As May is said to be a perfect month to explore the Peloponnese, we traveled this large Greek peninsula by camper and convinced ourselves of its extraordinary beauties. One of the most attractive regions appeared to be Messinia, a land full of contrasts in the southwest corner of the Peloponnese. We didn’t only discover vast olive groves, green valleys, picturesque mountains and sandy beaches, but we also explored two impressive castles: Methoni and Koroni, once known as the “Eyes of Venice” in the southern part of the Mediterranean.
The Methoni and Koroni castles have always been an “apple of discord” among the major powers that have controlled the coastal area of the Peloponnese throughout the ages, due to their strategic positions and their importance for trade and maritime traffic. They were built (or reconstructed) by the Venetians in the 13th century to guard the seaways and ports from marauding pirates, and to provide safe refuge for pilgrims heading for the Holy Land during the Crusades.
The fascinating castle of Methoni – one of the largest castles in the Mediterranean – stands as a landmark on a rocky promontory jutting out into the sea.
After we had found a parking lot in the new part of the town, we approached the castle over a stone bridge with 14 arches that crosses a sea moat, connecting the castle to the shore. The symbol of Venice, the lion of St. Marcus, dominated the gate. The site appeared to be very large with a small fortified islet at the southern edge, known as “Bourtzi”. This octagonal tower was built by the Venetians, but reconstructed by the Turks in 1500, when it became a prison and place of executions. Inside the massive walls we saw remains of a Turkish mosque, a bathhouse, an ammunition depot and plenty of underground passages and spooky chambers. The place looked like a movie set and it was hard to imagine how people lived here many centuries ago….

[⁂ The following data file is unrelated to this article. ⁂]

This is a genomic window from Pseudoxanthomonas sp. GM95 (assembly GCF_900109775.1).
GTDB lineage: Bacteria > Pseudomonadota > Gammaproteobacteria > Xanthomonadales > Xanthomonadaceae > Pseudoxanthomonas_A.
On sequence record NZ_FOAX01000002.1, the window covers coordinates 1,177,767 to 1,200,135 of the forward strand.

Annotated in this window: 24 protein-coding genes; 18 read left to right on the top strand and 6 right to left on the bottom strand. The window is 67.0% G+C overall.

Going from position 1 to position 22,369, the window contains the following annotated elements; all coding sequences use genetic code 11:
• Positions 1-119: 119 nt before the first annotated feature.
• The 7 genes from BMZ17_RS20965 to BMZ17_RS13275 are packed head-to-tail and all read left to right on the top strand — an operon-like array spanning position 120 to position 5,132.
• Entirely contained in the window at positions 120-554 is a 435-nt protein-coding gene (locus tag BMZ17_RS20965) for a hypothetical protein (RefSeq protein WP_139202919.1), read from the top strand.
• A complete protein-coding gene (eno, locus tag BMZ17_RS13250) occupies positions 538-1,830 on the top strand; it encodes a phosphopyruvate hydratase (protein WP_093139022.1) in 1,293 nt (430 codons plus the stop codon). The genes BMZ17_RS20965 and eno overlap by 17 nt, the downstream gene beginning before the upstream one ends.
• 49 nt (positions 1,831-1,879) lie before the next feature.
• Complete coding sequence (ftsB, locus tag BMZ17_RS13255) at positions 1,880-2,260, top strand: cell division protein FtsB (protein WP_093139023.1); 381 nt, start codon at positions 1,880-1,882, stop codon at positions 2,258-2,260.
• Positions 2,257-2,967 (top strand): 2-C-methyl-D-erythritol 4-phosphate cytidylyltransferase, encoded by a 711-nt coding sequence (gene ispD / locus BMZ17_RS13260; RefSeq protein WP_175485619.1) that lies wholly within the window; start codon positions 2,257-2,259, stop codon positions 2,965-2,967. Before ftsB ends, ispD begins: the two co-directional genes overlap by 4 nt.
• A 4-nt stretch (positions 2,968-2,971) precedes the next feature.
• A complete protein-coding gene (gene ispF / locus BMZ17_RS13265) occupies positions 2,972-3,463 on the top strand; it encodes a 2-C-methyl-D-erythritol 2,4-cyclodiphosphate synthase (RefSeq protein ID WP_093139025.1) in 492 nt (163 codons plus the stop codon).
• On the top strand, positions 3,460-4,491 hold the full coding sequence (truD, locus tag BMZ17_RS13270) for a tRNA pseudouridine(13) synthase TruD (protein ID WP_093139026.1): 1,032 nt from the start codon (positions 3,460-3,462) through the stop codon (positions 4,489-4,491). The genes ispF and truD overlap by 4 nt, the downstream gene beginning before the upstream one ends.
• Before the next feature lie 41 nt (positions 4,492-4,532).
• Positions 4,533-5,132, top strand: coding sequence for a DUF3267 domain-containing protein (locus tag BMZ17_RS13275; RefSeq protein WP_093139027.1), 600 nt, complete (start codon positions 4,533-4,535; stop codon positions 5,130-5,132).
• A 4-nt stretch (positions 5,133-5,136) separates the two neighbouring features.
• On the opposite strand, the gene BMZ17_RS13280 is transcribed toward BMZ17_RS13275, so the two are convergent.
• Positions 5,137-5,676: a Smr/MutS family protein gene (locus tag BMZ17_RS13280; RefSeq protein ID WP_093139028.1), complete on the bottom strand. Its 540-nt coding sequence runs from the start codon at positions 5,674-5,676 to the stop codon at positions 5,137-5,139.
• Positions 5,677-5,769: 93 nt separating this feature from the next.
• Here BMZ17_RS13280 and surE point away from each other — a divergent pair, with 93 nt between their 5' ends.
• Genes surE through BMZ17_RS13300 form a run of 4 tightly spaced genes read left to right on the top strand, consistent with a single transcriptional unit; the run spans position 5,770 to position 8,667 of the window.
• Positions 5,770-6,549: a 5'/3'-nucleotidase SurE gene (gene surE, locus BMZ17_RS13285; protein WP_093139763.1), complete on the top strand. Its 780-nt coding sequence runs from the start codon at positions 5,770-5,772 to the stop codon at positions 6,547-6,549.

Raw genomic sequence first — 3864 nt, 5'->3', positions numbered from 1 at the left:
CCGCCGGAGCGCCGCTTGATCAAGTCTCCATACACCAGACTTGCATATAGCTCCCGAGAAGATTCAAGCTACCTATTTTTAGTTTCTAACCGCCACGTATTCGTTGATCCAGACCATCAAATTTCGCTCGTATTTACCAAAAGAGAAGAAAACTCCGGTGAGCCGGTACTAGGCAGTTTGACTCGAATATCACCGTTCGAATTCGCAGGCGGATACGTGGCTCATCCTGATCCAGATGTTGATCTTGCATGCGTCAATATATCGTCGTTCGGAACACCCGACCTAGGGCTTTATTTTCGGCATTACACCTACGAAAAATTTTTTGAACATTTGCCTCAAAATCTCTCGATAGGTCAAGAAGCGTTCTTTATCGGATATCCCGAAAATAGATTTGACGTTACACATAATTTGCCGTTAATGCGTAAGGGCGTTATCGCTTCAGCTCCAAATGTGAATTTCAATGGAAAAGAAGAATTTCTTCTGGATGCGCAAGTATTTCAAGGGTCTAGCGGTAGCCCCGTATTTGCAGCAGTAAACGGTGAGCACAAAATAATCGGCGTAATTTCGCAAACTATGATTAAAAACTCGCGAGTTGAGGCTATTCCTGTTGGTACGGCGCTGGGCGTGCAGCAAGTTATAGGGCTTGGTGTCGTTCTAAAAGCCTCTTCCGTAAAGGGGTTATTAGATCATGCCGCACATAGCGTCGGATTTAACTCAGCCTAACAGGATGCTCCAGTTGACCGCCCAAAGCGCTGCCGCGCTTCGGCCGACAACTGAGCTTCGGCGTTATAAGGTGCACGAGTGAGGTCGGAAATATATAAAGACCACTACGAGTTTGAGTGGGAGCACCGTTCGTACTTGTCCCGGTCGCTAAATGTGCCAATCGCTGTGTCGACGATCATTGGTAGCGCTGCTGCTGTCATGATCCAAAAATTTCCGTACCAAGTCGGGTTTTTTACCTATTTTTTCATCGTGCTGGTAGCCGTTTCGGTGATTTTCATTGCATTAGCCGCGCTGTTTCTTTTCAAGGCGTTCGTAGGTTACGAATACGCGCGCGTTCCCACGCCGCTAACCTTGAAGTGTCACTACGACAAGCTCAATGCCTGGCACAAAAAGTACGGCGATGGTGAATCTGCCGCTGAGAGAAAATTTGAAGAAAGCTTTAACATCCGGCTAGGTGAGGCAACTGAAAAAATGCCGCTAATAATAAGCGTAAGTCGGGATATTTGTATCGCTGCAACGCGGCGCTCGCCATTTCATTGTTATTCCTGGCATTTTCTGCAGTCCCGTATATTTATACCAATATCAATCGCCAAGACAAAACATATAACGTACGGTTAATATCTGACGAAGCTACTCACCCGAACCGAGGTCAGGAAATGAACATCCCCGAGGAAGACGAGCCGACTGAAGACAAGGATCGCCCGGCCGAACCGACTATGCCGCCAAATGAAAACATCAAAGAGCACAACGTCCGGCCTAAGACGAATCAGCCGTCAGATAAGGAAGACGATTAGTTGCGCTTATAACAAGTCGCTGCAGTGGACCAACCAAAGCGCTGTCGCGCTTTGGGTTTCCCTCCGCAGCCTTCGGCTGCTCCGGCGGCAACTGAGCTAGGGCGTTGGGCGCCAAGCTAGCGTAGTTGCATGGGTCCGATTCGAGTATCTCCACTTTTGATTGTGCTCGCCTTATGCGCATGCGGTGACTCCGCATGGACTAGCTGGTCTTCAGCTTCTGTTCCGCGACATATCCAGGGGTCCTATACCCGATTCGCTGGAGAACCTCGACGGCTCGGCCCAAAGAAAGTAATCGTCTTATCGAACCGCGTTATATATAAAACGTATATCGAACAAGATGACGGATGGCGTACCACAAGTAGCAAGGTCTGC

By the way, can you believe that a Venetian army of 7,000 soldiers tried to defend the fortification from 100,000 Turkish soldiers? Of course, a hopeless undertaking…. Methoni was conquered and the Ottomans stayed here for 300 years.
Although the Methoni castle is, no doubt, more impressive, I preferred the Koroni castle, an interesting mix of Byzantine, Venetian and Turkish architecture, located at the edge of a rocky mountain ridge. Why? Just imagine a castle that doesn’t only consist of ruins, crumbled walls and abandoned stone buildings; Koroni is still “active”, with inhabited old houses and a magnificent convent.
The town of Koroni itself is a nice and charming place with a long “plakia”, a promenade with open-air terraces on the waterfront. Chairs and tables of the tavernas are often painted blue and green, which gives the place a very special look.
We reached the castle (free entrance) through steep cobbled streets in between the typical Greek houses of the fishermen district and entered the gate through a Venetian tower from the 13th century.
The first thing we noticed was the abundance of wild flowers and well-maintained olive groves. The atmosphere was tranquil; it was as if time had stood still in this oasis of peace and calm.
But a visit of the monastery was a special experience. The nuns were welcoming and friendly. Although they didn’t speak any foreign languages, they pointed at a narrow gate to the courtyard. What a surprise! I had never expected to see such stunning gardens within a castle. Everywhere the fragrant perfume of jasmine, thyme and other herbs. Magnificent views and old chapels could be found around every corner. We spent an hour or so enjoying this extraordinary place…
I love old castles and fortresses. They stimulate my fantasy and imagination. The castles of the Peloponnese remind me of many other fortresses along the coasts of the Mediterranean with a similar history – but I will certainly carry special memories of Methoni and Koroni, the “Eyes of Venice”.